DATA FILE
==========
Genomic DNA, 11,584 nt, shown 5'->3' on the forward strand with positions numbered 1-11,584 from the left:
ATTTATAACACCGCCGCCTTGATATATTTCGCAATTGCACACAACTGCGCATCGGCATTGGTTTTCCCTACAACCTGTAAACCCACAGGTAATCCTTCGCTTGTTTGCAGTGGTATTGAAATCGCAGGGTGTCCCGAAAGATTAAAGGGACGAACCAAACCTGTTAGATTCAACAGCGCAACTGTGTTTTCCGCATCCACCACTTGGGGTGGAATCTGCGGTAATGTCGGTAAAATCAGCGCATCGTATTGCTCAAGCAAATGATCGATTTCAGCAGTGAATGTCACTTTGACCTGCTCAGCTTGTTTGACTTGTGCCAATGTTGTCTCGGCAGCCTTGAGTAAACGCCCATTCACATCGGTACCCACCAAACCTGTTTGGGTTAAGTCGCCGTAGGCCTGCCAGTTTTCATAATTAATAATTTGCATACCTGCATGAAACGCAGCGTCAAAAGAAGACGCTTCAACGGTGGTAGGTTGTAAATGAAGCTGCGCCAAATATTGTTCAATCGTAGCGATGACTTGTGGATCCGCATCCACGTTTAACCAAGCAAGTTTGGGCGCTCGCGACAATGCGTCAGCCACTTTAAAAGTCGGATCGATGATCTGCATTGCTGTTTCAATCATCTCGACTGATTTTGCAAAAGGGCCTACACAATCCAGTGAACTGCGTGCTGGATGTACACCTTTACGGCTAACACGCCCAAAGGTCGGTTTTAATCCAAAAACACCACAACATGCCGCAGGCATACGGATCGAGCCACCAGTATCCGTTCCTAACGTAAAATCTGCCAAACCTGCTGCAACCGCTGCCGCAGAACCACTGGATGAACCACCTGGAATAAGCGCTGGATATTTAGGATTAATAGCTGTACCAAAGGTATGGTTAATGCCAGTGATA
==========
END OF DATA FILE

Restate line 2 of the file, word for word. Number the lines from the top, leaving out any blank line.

ATTTATAACACCGCCGCCTTGATATATTTCGCAATTGCACACAACTGCGCATCGGCATTGGTTTTCCCTACAACCTGTAAACCCACAGGTAATCCTTCGCTTGTTTGCAGTGGTATTGAAATCGCAGGGTGTCCCGAAAGATTAAAGGGACGAACCAAACCTGTTAGATTCAACAGCGCAACTGTGTTTTCCGCATCCACCACTTGGGGTGGAATCTGCGGTAATGTCGGTAAAATCAGCGCATCGTATTGCTCAAGCAAATGATCGATTTCAGCAGTGAATGTCACTTTGACCTGCTCAGCTTGTTTGACTTGTGCCAATGTTGTCTCGGCAGCCTTGAGTAAACGCCCATTCACATCGGTACCCACCAAACCTGTTTGGGTTAAGTCGCCGTAGGCCTGCCAGTTTTCATAATTAATAATTTGCATACCTGCATGAAACGCAGCGTCAAAAGAAGACGCTTCAACGGTGGTAGGTTGTAAATGAAGCTGCGCCAAATATTGTTCAATCGTAGCGATGACTTGTGGATCCGCATCCACGTTTAACCAAGCAAGTTTGGGCGCTCGCGACAATGCGTCAGCCACTTTAAAAGTCGGATCGATGATCTGCATTGCTGTTTCAATCATCTCGACTGATTTTGCAAAAGGGCCTACACAATCCAGTGAACTGCGTGCTGGATGTACACCTTTACGGCTAACACGCCCAAAGGTCGGTTTTAATCCAAAAACACCACAACATGCCGCAGGCATACGGATCGAGCCACCAGTATCCGTTCCTAACGTAAAATCTGCCAAACCTGCTGCAACCGCTGCCGCAGAACCACTGGATGAACCACCTGGAATAAGCGCTGGATATTTAGGATTAATAGCTGTACCAAAGGTATGGTTAATGCCAGTGATA